Read Order: CTI FUTURE CORPORATION v. DUCGIANG CHEMICAL AND DETERGENT POWDER JOINT STOCK COMPANY 

Tulip Kanth

Bangalore, April 4, 2022: The Karnataka High Court has recently emphasized that all the countries which are signatories to the New York Convention should enable execution of a foreign arbitral award rendered in a reciprocating country in the event of a property, against which the arbitral award is sought to be enforced, being situated within the jurisdiction of that particular country.

Referring to a Notification of the Central Government dated July 6, 1999, the Division  Bench of Justice Raj Awasthi and Justice Suraj Govindaraj said, “…it is clear that any award which has been rendered in Singapore could be enforced in India.”

The petitioner herein, sought enforcement of an international commercial arbitral award dated August 18, 2021 delivered by the Sole Arbitrator in international arbitration proceedings held in Singapore. The final award was registered with the Singapore International Arbitration Centre (SIAC) Registry of Awards. In this matter, both the petitioner and respondent are body corporates which are incorporated outside India, the petitioner having its registered office at Korea and the respondent having its registered office at Vietnam. 

The main issue pertained to the enforcement of an international commercial arbitral award rendered outside India between the Non-Indian parties by filing proceedings under Sections 47, 48 and 49 of the Arbitration and Conciliation Act, 1996.

Delving on the interpretation of a foreign arbitral award, the Division Bench observed that for an award to be recognised as a foreign award, it should pertain to a commercial relationship as per the laws in India and rendered in a territory where the Convention has been made applicable by a suitable notification by the Central Government.Applying Section 2(f) of the Act, the Bench made it clear that the arbitration in question was an international commercial arbitration.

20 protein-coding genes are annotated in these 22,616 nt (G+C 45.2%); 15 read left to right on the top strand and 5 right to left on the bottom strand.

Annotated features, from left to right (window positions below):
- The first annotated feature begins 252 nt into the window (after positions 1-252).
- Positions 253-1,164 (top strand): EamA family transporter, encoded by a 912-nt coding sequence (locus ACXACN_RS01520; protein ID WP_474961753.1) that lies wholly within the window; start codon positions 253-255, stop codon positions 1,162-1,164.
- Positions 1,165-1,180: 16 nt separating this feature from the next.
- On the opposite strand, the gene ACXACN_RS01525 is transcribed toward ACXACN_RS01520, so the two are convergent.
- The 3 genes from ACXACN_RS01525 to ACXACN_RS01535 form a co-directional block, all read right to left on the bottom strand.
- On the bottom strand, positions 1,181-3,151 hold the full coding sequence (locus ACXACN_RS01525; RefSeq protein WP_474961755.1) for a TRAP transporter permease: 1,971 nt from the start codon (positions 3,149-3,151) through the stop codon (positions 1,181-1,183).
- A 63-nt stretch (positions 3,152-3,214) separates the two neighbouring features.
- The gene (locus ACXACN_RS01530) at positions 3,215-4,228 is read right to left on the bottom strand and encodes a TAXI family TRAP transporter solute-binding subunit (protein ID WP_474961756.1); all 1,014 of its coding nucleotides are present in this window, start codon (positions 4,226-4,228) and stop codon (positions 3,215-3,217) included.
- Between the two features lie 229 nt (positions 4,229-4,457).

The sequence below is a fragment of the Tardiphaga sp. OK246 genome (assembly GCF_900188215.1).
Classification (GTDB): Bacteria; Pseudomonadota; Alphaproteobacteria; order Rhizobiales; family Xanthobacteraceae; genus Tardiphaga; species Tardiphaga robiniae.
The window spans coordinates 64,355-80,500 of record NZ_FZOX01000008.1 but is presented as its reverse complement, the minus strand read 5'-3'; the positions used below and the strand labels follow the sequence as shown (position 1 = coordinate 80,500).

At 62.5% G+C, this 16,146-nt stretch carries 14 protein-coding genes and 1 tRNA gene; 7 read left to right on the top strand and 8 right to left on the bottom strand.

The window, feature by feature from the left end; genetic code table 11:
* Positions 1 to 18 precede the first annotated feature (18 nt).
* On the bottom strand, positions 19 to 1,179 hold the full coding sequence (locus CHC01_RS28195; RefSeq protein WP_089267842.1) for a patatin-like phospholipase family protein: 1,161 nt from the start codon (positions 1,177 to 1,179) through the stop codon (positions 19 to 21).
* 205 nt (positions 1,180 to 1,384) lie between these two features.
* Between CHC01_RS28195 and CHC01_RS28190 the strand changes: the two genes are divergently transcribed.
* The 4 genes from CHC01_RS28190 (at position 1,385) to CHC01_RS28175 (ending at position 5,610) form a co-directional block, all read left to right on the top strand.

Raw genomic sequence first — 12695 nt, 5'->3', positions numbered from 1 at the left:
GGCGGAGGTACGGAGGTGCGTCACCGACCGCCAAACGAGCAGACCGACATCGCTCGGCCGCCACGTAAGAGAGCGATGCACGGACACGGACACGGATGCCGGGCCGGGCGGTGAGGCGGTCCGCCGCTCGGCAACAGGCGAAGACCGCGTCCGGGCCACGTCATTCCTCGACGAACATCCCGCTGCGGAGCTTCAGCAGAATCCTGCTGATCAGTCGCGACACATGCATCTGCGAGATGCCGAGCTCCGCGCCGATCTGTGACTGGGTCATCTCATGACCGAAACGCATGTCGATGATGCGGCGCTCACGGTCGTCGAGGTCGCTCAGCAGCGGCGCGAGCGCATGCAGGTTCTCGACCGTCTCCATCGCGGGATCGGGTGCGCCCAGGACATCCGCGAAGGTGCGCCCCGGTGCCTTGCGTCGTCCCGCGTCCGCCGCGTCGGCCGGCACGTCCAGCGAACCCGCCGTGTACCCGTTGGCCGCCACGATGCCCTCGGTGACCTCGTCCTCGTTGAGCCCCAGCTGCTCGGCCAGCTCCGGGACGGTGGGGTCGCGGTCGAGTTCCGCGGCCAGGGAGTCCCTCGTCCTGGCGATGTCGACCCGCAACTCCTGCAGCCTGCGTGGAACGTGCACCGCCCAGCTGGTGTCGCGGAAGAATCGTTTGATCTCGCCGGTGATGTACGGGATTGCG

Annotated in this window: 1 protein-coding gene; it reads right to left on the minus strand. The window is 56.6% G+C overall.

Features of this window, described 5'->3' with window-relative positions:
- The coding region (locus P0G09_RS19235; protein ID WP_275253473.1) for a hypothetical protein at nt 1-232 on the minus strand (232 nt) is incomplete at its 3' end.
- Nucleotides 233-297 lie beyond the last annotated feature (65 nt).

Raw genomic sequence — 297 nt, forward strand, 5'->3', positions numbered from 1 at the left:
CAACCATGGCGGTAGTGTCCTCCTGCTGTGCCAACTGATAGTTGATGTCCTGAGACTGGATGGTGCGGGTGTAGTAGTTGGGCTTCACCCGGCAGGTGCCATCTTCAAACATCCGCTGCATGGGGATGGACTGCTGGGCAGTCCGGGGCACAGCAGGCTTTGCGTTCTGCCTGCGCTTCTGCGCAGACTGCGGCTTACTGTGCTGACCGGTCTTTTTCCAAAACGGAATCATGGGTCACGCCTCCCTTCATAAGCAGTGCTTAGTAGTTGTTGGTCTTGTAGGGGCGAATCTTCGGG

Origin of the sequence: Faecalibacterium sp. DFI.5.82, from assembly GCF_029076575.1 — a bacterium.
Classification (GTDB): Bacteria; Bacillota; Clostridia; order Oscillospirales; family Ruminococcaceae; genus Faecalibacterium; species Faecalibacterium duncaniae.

The Petitioner’s counsel submitted that in view of the aforementioned notification, an arbitral award rendered in the Republic of Singapore can be enforced in the Republic of India in a Court which would have territorial jurisdiction to pass the necessary orders relating to execution sought for. It was submitted that this Court would have the jurisdiction since the property belonging to the respondent against which interim orders are being sought for are likely to dock in New Mangalore Port.

The Bench was of the view that the enforceability of this international commercial arbitral award in India was not in dispute in view of the notification issued by the Central Government.

Stating that a foreign award under a New York Convention has been given a special status, the Bench remarked that India being a signatory to the said New York Convention it is required that all countries which are signatories to the New York Convention enable execution of a foreign arbitral award rendered in a reciprocating country in the event of a property against which the arbitral award is sought to be enforced is situated within the jurisdiction of that particular country

Considering that the property belonging to the respondent against which interim orders were being sought for were likely to dock in New Mangalore Port, the Court held that it could exercise jurisdiction to enforce a foreign award in the event the properties of the respondent against which the enforcement was sought for is situated within the territorial limits of this Court.

 “In this background considering that the above application which is filed under Sections 44 to 52 of the Act of 1996 which deals with New York Convention awards under Chapter I of Part II of the Act of 1996 and the obligations of the Republic of India in terms of Article 51 (c) of the Constitution of India, we are of the considered opinion that this Court could exercise jurisdiction to enforce a foreign award in the event the properties of the respondent against which the enforcement is sought for is situated within the territorial limits of this Court in view of later part of Section 2 (e) (ii) of the Act of 1996 as also later part of the explanation to Section 47(2) of the Act of 1996.”said the Bench.

Thus, issuing notice to the respondent, the Court took the petition on record.

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